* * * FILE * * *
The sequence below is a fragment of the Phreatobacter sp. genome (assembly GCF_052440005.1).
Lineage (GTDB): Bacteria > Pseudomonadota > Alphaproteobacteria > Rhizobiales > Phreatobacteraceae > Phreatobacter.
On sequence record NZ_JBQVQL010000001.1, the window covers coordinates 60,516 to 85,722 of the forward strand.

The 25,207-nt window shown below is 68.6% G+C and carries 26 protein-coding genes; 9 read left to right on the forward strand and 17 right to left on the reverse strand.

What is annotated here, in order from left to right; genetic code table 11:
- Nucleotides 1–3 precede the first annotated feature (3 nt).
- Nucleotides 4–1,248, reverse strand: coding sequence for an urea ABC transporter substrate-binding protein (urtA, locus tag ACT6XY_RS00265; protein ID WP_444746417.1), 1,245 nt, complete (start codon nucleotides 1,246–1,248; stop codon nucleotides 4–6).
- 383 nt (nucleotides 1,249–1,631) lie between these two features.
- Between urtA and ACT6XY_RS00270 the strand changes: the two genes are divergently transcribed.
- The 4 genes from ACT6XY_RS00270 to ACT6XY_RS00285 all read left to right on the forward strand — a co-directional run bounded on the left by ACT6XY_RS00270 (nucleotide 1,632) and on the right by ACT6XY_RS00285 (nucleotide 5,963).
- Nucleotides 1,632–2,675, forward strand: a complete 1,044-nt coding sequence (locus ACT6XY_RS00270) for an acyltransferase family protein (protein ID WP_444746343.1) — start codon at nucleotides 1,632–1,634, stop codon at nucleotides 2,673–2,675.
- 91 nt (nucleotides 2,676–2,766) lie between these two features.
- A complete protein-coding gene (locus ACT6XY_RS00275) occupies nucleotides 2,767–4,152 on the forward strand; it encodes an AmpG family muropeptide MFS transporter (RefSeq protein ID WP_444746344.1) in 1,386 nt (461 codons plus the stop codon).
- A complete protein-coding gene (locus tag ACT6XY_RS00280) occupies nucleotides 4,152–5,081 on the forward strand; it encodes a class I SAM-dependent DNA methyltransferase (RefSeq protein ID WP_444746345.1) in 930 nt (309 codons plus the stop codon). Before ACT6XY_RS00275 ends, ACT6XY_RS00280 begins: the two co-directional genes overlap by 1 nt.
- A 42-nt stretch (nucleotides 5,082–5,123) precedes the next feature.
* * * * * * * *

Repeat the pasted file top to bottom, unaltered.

The sequence below is a fragment of the Phreatobacter sp. genome (assembly GCF_052440005.1).
Lineage (GTDB): Bacteria > Pseudomonadota > Alphaproteobacteria > Rhizobiales > Phreatobacteraceae > Phreatobacter.
On sequence record NZ_JBQVQL010000001.1, the window covers coordinates 60,516 to 85,722 of the forward strand.

The 25,207-nt window shown below is 68.6% G+C and carries 26 protein-coding genes; 9 read left to right on the forward strand and 17 right to left on the reverse strand.

What is annotated here, in order from left to right; genetic code table 11:
- Nucleotides 1–3 precede the first annotated feature (3 nt).
- Nucleotides 4–1,248, reverse strand: coding sequence for an urea ABC transporter substrate-binding protein (urtA, locus tag ACT6XY_RS00265; protein ID WP_444746417.1), 1,245 nt, complete (start codon nucleotides 1,246–1,248; stop codon nucleotides 4–6).
- 383 nt (nucleotides 1,249–1,631) lie between these two features.
- Between urtA and ACT6XY_RS00270 the strand changes: the two genes are divergently transcribed.
- The 4 genes from ACT6XY_RS00270 to ACT6XY_RS00285 all read left to right on the forward strand — a co-directional run bounded on the left by ACT6XY_RS00270 (nucleotide 1,632) and on the right by ACT6XY_RS00285 (nucleotide 5,963).
- Nucleotides 1,632–2,675, forward strand: a complete 1,044-nt coding sequence (locus ACT6XY_RS00270) for an acyltransferase family protein (protein ID WP_444746343.1) — start codon at nucleotides 1,632–1,634, stop codon at nucleotides 2,673–2,675.
- 91 nt (nucleotides 2,676–2,766) lie between these two features.
- A complete protein-coding gene (locus ACT6XY_RS00275) occupies nucleotides 2,767–4,152 on the forward strand; it encodes an AmpG family muropeptide MFS transporter (RefSeq protein ID WP_444746344.1) in 1,386 nt (461 codons plus the stop codon).
- A complete protein-coding gene (locus tag ACT6XY_RS00280) occupies nucleotides 4,152–5,081 on the forward strand; it encodes a class I SAM-dependent DNA methyltransferase (RefSeq protein ID WP_444746345.1) in 930 nt (309 codons plus the stop codon). Before ACT6XY_RS00275 ends, ACT6XY_RS00280 begins: the two co-directional genes overlap by 1 nt.
- A 42-nt stretch (nucleotides 5,082–5,123) precedes the next feature.